P.S. For a funnier take on atheism + parenting, I enjoyed Laughing in Purgatory's Priceless Gifts for an Atheist Dad.


  1. Now a day’s internet is one of the many sources of receiving efficient information. But not all the site can accomplish our demand. This site is one which can be trusted for the information alarmed the subject.

  2. To my regulars - should I delete stuff that's clearly spam?

    1. Yes, absolutely. I wouldn't even give it a second thought.

    2. Thanks! will do from here on in!

  3. I do think there's such a thing as age-appropriate knowledge, but I also think in terms of sexual reproduction people are unnecessarily secretive about the mechanics of it - as well as the terminology of private parts. (Though I will say we've had some embarrassed laughs over our kids talking about vaginas in public - so be forewarned!)

    I can't understand though how anyone could hide the idea of death from a five-year-old. Aside from it sounding a bit obsessive, how is it even possible without totally sheltering the child from media, pets - from life?

    As far as frum people, there is more of a "control of information" awareness in the religious world, the notion of knowledge being dangerous, or heretical. And in terms of sexual knowledge, there's also the ever-present "tzniut" concern. Put those together and you have a recipe for withholding information, if not actual coverup/lying. So, yes I think religiosity is a fair point to bring up as a factor. (Though it may or may not be a motivating factor in your brother-in-law's case.)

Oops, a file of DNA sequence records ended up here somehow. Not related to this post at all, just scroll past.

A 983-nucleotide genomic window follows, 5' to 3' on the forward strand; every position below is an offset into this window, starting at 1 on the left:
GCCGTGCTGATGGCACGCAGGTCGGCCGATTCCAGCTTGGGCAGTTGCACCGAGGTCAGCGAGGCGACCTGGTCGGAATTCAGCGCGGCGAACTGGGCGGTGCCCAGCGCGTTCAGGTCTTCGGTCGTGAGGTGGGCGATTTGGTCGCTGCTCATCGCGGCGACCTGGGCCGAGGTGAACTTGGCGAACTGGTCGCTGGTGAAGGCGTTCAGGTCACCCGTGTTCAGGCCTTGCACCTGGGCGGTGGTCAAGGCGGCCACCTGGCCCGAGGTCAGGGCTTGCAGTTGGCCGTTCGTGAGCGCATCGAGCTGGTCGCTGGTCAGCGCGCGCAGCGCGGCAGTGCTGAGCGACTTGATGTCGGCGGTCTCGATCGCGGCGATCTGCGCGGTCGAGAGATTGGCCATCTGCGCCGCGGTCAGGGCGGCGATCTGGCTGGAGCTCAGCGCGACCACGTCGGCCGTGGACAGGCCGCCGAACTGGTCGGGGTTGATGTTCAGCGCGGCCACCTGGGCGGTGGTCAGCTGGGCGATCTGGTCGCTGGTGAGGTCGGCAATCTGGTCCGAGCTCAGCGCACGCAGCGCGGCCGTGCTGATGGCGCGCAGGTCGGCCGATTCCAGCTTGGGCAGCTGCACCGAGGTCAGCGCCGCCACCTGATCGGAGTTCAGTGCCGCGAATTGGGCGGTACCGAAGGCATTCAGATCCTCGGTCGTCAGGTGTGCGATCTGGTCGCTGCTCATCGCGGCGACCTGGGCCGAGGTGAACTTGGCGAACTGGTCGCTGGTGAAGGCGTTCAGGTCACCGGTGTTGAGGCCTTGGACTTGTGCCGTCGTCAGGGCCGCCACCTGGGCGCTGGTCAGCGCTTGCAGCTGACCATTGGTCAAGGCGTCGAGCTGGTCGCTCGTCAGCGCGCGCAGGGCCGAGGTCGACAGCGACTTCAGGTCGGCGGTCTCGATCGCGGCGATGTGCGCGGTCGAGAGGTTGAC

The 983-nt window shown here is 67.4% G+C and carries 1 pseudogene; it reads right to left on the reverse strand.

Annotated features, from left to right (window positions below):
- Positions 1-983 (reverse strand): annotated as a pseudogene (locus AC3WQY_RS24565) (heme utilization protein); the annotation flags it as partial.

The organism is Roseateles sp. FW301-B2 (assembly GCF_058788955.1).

4. I love your approach. I agree, children need to see parents as a source of honest, reliable information. I also found that the "facts of life" talk doesn't get less awkward as children get older - quite the opposite, in fact.

    As for your relatives - I wouldn't call it just religiosity. Some of it may be personality, some of it may be trying to fit in. With many BTs - they have somewhat rejected their original lifestyle, so they can't just rely on their own experiences and instincts. They may buy into this notion that kids today are growing up to fast, and romanticize the idea of childhood innocence. They may be more likely to rely on advice from others in the frum community. These topics can be uncomfortable for any parent, and maybe in makes a parent feel more comfortable to avoid them and justify it on the basis of a new religious lifestyle.

    Personally, I stress to my kids that they can come to me with ANY question, esp. the hard ones. Kids will learn about sex. The only question, to my mind, is whether they will feel comfortable talking to me about issues, whether they will learn things that are correct and whether I will be able to transmit my values and advice.

  5. I found an interesting article against sheltering, from an Orthodox POV:

    I agree with it.

    I know that over-sheltering kids is a trend in some religious circles (including fundamentalist Christians), but I get the sense that it will produce a generation of hot-house flowers - children who are unable to cope in normal conditions.

    1. tamaris
      Great place, great time. Getting strange experienced with orphanages. I learned how to hold an excelent progam for kids, hope more activities. I became a kid on that day in my thought.

  6. Early this cold Thursday morning I met Alex at his premises on Queen Street East and got an introduction to this unusual business. When Alex bought the Toronto Laundromats in 2002 it was outdated and dingy, so Alex got to work and replaced almost half the washers and dryers with new high-efficiency machines. He also put the place through a complete cosmetic overhaul and brightened it up considerably.


Related Posts Plugin for WordPress, Blogger...